I was lucky enough to spend yesterday in Tucson, talking with George Smith, Roderick Long, Kevin Vallier, Dan Russell, David Schmidtz, Charles Johnson and others about the history of libertarianism book that I’m writing with John Tomasi. During the course of a discussion of property and self-ownership, George brought to my attention a rather striking quote from a surprising source. Can you guess who said it?
The property which every man has in his own labour, as it is the original foundation of all other property, so it is the most sacred and inviolable. The patrimony of a poor man lies in the strength and dexterity of his hands; and to hinder him from employing this strength and dexterity in what manner he thinks proper without injury to his neighbour, is a plain violation of this most sacred property. It is a manifest encroachment upon the just liberty both of the workman, and of those who might be disposed to employ him. As it hinders the one from working at what he thinks proper, so it hinders the others from employing whom they think proper. To judge whether he is fit to be employed, may surely be trusted to the discretion of the employers whose interest it so much concerns. The affected anxiety of the law–giver lest they should employ an improper person, is evidently as impertinent as it is oppressive.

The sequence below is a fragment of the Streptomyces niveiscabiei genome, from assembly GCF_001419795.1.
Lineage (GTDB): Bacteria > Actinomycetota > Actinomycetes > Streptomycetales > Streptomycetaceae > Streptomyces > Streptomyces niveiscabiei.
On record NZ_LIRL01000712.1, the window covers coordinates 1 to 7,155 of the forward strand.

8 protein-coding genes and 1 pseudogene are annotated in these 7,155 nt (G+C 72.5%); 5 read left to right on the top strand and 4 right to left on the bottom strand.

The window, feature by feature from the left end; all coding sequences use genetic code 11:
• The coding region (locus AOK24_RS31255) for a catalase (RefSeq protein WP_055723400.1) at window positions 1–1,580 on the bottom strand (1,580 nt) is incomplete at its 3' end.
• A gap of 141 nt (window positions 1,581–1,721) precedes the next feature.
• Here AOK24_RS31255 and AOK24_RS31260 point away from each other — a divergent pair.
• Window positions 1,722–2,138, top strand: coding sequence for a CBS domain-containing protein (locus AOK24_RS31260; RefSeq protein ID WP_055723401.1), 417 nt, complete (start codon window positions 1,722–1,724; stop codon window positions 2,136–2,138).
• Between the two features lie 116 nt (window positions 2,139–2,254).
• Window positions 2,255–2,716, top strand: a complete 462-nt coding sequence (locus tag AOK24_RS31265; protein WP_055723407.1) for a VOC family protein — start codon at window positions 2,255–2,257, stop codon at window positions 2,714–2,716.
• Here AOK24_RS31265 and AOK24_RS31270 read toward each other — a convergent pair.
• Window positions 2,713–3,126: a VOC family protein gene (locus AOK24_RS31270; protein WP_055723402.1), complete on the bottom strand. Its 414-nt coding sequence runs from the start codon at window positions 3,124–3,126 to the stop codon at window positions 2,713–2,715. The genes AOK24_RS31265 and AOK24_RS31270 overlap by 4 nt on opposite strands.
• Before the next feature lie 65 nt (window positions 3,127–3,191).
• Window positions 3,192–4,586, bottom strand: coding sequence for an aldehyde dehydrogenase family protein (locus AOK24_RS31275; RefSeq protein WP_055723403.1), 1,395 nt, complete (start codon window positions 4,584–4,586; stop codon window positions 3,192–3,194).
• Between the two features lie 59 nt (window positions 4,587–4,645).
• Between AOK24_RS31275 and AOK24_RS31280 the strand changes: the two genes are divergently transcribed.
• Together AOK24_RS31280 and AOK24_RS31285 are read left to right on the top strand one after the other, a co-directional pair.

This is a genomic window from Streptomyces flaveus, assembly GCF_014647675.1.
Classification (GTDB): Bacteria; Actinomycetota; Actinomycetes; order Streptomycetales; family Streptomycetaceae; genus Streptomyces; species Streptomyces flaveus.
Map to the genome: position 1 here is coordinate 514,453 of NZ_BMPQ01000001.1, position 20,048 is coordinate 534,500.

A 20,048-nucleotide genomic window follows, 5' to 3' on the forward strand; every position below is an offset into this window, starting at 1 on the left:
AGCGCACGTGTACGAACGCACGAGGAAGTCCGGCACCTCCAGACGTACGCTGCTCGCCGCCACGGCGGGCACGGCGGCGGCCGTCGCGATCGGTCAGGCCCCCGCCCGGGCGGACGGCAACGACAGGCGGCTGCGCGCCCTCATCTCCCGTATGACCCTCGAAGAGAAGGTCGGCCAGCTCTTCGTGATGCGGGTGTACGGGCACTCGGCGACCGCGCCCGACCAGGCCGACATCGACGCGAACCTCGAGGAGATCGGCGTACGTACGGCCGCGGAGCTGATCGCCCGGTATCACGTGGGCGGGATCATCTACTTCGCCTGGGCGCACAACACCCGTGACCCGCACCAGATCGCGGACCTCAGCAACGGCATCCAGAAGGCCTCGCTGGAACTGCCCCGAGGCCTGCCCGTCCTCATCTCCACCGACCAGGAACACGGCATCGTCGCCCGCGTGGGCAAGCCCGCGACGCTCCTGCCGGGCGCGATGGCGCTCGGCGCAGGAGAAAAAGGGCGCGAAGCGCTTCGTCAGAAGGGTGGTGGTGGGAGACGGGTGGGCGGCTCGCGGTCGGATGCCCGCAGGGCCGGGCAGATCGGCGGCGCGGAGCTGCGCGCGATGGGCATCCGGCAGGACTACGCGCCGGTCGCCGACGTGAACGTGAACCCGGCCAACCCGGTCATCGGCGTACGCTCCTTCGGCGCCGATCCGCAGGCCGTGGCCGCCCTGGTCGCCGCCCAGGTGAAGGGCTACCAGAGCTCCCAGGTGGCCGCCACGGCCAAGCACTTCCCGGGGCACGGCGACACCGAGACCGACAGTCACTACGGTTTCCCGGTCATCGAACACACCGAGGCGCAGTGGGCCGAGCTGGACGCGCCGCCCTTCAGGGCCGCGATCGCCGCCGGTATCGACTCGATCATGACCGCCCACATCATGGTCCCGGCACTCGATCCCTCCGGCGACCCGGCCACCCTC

Click here for the answer, and the context.